Gazelle I and II
The Gazelle was the first Singer to be produced following the take-over of the Singer company by the Rootes Group in 1956 and was a version of the mainstream Hillman Minx differing mainly in retaining the Singer overhead cam engine. Externally the only significant difference was a restyled nose based around a traditional Singer grille.
The body style followed by the Gazelle between 1956 and 1967 came to be known as the "Audax" body, with significant input from the US based Loewy design organisation, highly regarded at the time partly on account of Loewy's input to several iconic Studebaker designs.
The Mk II Gazelle, offered from Autumn 1957, could be bought as an estate car, and had optional overdrive and larger fuel tank.
The suspension was independent at the front using coil springs while at the rear was a live axle and half elliptic leaf springs. The steering gear used a worm and nut system.
As standard, the car had a bench front seat but individual seats were available as an option. To allow for the bench seat, the handbrake lever was between the seat and the door.
The drophead version had a two position hood where it could be either completely lowered or rolled back to just behind the front seats described as the coupé de ville position. All side windows could be completely lowered. To compensate for the loss of body rigidity by the removal of the roof, extra cross bracing was fitted under the car.
A car with overdrive was tested by the British magazine The Motor in 1957. It had a top speed of 78.0 mph (125.5 km/h) and could accelerate from 0-60 mph (97 km/h) in 24.8 seconds. A fuel consumption of 33.5 miles per imperial gallon (8.43 L/100 km; 27.9 mpg-US) was recorded. The test car cost £1016 including taxes of £332. This included the optional overdrive, heater and radio.
Gazelle IIA to IIIC
The main change when the Gazelle II became the IIA was the standard Hillman pushrod overhead valve engine replaced the Singer overhead cam unit. The new engine was more powerful, developing 56 bhp against 49 bhp.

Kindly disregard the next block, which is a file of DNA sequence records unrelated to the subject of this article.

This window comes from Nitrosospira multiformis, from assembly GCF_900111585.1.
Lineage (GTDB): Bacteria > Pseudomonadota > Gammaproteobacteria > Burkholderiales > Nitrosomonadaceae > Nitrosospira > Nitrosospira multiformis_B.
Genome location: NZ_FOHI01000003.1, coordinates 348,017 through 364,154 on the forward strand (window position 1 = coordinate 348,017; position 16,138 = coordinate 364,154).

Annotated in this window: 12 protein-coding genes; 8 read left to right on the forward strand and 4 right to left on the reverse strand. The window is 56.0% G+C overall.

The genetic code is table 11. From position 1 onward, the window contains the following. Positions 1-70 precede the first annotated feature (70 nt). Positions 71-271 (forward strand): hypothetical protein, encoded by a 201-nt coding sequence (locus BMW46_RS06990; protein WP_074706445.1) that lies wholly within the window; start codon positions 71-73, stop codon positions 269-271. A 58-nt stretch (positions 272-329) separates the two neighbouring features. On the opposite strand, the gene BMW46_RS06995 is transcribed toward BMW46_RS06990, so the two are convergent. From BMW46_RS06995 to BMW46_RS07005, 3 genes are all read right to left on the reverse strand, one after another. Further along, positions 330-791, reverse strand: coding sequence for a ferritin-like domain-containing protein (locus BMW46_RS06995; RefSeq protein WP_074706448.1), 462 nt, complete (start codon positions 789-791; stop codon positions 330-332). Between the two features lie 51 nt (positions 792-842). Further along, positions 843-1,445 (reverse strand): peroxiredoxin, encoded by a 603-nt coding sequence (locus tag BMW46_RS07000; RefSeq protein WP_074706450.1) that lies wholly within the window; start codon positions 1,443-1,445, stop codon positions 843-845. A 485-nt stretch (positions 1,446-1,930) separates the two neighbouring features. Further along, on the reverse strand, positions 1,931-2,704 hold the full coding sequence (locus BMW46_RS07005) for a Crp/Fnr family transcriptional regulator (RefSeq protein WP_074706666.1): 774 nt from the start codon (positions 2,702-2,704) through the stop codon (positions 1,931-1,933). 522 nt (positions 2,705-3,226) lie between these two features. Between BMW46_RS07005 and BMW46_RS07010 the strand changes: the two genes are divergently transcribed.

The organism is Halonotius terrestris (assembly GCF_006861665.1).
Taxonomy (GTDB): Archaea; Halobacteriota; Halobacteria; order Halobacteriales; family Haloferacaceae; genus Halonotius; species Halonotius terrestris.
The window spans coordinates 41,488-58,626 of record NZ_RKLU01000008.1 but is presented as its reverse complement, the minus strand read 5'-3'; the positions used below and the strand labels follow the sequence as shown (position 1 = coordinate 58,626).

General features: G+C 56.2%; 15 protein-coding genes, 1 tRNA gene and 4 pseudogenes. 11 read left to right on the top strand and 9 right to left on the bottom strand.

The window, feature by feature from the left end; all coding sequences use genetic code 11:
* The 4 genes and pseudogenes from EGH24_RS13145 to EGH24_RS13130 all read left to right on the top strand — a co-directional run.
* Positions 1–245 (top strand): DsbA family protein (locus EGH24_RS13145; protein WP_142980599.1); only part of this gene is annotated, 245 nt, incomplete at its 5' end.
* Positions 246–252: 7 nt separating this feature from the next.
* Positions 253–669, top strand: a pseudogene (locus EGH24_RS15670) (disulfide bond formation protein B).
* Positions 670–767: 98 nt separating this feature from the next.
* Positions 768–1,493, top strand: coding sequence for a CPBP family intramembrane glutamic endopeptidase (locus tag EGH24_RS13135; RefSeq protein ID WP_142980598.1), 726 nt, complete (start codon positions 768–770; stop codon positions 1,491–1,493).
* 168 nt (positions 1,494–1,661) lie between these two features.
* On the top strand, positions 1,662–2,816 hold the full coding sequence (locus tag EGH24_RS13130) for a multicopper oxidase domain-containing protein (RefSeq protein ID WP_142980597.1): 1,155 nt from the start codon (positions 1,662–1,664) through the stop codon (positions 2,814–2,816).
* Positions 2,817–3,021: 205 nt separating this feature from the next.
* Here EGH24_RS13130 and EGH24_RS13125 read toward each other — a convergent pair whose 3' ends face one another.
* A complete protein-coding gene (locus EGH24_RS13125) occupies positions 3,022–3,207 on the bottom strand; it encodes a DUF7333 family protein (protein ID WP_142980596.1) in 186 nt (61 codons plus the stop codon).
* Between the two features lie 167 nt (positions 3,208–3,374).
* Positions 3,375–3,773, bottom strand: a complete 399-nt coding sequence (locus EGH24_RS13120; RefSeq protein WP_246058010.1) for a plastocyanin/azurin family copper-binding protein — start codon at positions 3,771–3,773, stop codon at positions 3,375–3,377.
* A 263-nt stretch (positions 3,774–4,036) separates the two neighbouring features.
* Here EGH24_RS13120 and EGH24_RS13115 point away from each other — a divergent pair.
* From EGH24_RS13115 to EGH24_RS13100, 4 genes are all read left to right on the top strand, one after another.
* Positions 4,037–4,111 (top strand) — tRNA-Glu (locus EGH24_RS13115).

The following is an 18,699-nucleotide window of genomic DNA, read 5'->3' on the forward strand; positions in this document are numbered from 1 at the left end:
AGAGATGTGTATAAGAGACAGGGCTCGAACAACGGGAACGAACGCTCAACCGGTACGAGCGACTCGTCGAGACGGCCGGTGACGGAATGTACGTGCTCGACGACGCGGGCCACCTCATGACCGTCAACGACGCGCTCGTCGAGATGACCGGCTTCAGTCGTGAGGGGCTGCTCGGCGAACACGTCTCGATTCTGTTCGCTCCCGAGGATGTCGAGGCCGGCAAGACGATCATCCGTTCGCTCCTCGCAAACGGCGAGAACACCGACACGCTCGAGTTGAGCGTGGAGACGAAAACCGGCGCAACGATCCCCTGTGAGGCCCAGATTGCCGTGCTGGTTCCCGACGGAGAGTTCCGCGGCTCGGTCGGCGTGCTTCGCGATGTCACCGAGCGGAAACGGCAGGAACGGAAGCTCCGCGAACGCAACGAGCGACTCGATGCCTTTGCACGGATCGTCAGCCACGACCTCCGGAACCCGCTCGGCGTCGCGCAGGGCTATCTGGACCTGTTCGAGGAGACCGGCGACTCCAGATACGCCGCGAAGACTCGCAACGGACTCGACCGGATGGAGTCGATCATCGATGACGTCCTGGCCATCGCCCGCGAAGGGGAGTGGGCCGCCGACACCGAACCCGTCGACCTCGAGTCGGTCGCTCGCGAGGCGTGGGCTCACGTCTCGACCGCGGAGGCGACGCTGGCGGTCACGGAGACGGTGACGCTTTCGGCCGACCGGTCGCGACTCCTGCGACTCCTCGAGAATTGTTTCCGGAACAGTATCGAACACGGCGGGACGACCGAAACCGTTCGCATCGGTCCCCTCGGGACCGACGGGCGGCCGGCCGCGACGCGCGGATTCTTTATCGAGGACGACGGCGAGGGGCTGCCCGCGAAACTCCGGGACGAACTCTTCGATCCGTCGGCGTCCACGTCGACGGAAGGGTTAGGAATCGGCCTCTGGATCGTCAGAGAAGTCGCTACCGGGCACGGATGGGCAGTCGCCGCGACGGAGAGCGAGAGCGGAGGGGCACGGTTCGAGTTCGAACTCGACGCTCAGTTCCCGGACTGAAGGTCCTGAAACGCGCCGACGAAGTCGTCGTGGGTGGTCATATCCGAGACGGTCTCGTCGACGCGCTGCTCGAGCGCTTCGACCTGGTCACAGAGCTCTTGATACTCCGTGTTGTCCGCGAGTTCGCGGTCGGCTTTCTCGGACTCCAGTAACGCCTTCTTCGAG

In line with Rootes Group policy the car kept getting small upgrades each with a new designation. In September 1958 the car became the III, received better seats, now enhanced at the front by a folding central arm rest. A new duo-tone paint became available with this upgrade.
The IIIA of 1959 gained small tail fins and a larger windscreen. The engine was upgraded with twin Solex carburettors replacing the single Solex, distinguishing it from the Minx, and lifting output to 60 bhp. Home market cars got a floor gear change and as well as overdrive, Smiths Easidrive automatic transmission also became an option.
The 1960 IIIB reverted to a single carburettor which improved fuel consumption and facilitated servicing "in remoter territories". The IIIB also received a new back axle featuring a hypoid bevel in place of the former model's spiral bevel.
A larger engine of 1592 cc developing 53 bhp was fitted to the July 1961 IIIC. The convertible was dropped in February 1962 followed by the estate car in March 1962.
A Series III convertible with the 1494 cc engine was tested by The Motor in 1959. It was recorded as having a top speed of 83.4 mph (134.2 km/h) and could accelerate from 0-60 mph (97 km/h) in 21.2 seconds. A fuel consumption of 32.5 miles per imperial gallon (8.69 L/100 km; 27.1 mpg-US) was recorded. The test car cost £1003 including taxes of £295. This included the optional overdrive. The convertible cost £67 more than the saloon.
There was no Gazelle IV. The Gazelle V, following the Minx update, had an updated body with longer rear doors and no longer having a wrap around rear window.
The front brakes became discs and from 1964 it got a new gearbox with synchromesh on first gear. The optional Borg Warner automatic got a floor mounted selector lever.
The VI is the last and rarest of the "Audax" Gazelles. The engine is all new with a five bearing crankshaft and capacity of 1725 cc at first developing 65 bhp but this was later reduced to 59 bhp.
The Singer grille, its top now somewhat flattened, was no longer attached to the opening bonnet but remained fixed to the front panels on opening.
See Rootes Arrow
The Singer Gazelle was also produced in Australia from 1957 to 1961 by Rootes Australia. It was offered in Sports Saloon, Station Wagon and Estate Van models.
Following the purchase of Rootes Australia in 1965, Chrysler Australia produced a variant of the Gazelle VI as the Hillman Gazelle.